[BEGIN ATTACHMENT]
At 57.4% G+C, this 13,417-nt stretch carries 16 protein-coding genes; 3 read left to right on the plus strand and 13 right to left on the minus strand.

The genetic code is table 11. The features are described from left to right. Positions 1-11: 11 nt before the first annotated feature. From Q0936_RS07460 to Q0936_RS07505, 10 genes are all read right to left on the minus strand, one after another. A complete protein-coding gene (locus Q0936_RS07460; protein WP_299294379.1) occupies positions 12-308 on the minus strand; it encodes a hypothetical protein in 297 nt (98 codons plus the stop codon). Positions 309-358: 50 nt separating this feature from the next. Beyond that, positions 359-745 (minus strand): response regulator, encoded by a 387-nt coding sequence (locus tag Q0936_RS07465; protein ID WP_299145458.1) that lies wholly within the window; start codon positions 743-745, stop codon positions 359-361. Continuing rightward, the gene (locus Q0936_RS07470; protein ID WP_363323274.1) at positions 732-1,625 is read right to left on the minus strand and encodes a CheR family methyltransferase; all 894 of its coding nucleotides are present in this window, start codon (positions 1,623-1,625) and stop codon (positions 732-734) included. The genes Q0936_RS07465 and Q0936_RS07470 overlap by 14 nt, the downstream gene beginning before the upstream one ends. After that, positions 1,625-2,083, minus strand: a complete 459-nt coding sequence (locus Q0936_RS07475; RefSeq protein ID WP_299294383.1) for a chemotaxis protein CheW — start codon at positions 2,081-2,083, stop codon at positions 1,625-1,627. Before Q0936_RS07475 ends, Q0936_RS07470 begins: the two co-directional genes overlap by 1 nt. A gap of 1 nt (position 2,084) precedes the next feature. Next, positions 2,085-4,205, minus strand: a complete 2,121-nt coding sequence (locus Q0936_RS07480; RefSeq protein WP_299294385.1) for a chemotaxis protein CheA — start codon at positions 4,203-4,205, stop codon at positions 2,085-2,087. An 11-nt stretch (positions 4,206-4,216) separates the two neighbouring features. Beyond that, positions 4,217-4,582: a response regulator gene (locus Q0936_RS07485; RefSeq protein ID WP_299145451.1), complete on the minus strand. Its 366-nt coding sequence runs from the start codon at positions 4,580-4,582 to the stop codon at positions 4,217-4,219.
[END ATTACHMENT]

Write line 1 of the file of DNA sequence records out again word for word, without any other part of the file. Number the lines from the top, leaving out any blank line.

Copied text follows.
At 57.4% G+C, this 13,417-nt stretch carries 16 protein-coding genes; 3 read left to right on the plus strand and 13 right to left on the minus strand.